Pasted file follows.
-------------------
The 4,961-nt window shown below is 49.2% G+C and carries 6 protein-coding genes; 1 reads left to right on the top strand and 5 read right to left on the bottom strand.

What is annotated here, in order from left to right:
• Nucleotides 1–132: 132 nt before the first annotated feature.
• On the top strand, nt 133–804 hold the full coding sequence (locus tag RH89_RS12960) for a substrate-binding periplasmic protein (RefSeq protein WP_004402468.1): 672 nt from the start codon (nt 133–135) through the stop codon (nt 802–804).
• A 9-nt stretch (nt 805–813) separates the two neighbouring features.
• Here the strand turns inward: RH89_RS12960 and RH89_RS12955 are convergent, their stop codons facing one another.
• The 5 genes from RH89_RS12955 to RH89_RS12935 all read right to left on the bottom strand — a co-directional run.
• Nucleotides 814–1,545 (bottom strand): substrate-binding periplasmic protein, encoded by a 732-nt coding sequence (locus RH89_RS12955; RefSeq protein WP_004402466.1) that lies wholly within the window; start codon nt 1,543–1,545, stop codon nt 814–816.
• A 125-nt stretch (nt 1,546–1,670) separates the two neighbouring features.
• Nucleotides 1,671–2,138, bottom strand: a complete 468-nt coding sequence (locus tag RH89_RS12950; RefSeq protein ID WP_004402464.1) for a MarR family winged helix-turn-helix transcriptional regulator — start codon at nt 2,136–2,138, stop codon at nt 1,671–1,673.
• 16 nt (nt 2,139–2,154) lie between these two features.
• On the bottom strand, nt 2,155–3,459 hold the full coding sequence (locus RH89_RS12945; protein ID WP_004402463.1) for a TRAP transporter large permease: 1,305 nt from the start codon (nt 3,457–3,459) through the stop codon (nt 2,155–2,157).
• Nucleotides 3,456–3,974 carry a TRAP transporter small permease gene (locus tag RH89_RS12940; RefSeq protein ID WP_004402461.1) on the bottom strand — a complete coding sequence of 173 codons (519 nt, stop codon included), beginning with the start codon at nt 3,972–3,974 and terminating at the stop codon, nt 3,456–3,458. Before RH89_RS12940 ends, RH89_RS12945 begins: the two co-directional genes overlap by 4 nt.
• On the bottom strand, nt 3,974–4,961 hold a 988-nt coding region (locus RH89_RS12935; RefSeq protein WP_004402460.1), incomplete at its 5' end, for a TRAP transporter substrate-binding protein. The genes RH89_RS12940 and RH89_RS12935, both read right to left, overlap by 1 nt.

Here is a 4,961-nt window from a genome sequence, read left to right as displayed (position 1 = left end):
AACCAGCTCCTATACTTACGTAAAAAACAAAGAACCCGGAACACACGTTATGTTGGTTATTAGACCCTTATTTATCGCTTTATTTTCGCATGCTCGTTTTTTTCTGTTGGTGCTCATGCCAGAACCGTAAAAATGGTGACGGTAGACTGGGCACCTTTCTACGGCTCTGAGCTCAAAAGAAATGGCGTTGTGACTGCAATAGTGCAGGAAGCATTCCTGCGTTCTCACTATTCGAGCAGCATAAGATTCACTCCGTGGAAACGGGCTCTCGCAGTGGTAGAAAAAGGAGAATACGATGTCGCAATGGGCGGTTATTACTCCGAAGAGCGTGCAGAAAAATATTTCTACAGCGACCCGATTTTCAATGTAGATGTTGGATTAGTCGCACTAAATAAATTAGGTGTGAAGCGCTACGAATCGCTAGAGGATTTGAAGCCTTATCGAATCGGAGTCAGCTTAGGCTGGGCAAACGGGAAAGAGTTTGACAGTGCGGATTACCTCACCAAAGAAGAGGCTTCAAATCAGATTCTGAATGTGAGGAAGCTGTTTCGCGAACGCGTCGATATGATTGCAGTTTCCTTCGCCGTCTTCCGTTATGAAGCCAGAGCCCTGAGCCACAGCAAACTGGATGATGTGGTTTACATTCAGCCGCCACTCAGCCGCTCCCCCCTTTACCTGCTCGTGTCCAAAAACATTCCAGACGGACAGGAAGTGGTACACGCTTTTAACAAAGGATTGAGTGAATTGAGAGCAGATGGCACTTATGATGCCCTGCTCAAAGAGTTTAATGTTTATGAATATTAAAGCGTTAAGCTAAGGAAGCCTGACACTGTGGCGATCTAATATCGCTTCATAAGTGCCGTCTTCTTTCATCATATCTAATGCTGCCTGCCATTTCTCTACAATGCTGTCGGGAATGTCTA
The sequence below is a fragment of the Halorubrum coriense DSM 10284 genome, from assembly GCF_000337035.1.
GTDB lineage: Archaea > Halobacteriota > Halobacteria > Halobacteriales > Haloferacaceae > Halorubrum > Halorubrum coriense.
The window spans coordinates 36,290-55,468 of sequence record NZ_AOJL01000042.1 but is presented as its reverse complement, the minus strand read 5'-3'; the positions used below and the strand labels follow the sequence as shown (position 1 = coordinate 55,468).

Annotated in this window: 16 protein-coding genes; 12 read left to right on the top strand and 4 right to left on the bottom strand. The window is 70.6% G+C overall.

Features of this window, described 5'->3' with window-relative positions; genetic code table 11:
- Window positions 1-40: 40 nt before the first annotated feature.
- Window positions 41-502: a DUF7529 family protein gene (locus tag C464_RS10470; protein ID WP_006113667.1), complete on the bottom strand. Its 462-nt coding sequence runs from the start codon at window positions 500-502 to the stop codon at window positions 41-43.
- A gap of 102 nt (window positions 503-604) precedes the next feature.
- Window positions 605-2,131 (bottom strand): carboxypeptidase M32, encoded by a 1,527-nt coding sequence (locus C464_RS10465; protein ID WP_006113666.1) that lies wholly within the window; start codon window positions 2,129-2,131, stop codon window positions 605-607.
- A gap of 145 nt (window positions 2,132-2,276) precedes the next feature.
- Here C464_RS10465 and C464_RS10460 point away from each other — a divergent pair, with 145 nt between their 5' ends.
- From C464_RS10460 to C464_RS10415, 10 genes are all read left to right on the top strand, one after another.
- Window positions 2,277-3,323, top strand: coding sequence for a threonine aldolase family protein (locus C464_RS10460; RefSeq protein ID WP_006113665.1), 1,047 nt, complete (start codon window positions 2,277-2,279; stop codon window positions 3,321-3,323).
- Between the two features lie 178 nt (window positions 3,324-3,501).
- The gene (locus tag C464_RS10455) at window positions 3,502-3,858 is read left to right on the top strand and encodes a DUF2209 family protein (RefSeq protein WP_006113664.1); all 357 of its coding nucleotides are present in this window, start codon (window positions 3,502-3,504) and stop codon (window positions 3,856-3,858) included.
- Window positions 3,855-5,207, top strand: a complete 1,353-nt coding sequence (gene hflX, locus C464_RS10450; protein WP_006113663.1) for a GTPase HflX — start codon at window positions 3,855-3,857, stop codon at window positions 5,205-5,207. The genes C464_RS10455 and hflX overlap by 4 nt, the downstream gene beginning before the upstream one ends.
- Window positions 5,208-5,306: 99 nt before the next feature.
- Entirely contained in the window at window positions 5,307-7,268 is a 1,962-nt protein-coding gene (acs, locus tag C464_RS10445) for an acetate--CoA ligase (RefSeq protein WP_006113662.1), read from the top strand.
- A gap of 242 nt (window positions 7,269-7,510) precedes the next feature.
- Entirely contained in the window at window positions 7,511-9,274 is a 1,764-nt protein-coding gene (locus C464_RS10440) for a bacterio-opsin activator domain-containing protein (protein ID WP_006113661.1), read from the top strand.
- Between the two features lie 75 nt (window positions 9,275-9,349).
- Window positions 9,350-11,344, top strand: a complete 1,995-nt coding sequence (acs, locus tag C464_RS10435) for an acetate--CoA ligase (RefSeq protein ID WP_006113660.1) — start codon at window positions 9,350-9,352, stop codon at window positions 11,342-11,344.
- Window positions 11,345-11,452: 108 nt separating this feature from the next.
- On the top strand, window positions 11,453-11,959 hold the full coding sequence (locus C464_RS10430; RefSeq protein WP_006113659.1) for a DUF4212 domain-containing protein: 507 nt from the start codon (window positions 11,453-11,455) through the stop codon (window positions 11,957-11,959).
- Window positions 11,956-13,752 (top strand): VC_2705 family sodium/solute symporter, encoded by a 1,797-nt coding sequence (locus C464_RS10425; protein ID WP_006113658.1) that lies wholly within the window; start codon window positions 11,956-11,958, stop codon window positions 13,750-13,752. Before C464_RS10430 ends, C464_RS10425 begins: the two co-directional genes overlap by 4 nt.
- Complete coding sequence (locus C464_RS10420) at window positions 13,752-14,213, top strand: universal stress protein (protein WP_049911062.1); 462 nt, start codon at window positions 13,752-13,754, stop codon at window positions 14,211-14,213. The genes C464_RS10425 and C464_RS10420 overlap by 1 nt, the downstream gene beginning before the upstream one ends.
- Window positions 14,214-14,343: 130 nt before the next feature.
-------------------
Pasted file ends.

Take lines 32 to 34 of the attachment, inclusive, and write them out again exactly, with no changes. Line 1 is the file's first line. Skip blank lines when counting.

- Window positions 3,855-5,207, top strand: a complete 1,353-nt coding sequence (gene hflX, locus C464_RS10450; protein WP_006113663.1) for a GTPase HflX — start codon at window positions 3,855-3,857, stop codon at window positions 5,205-5,207. The genes C464_RS10455 and hflX overlap by 4 nt, the downstream gene beginning before the upstream one ends.
- Window positions 5,208-5,306: 99 nt before the next feature.
- Entirely contained in the window at window positions 5,307-7,268 is a 1,962-nt protein-coding gene (acs, locus tag C464_RS10445) for an acetate--CoA ligase (RefSeq protein WP_006113662.1), read from the top strand.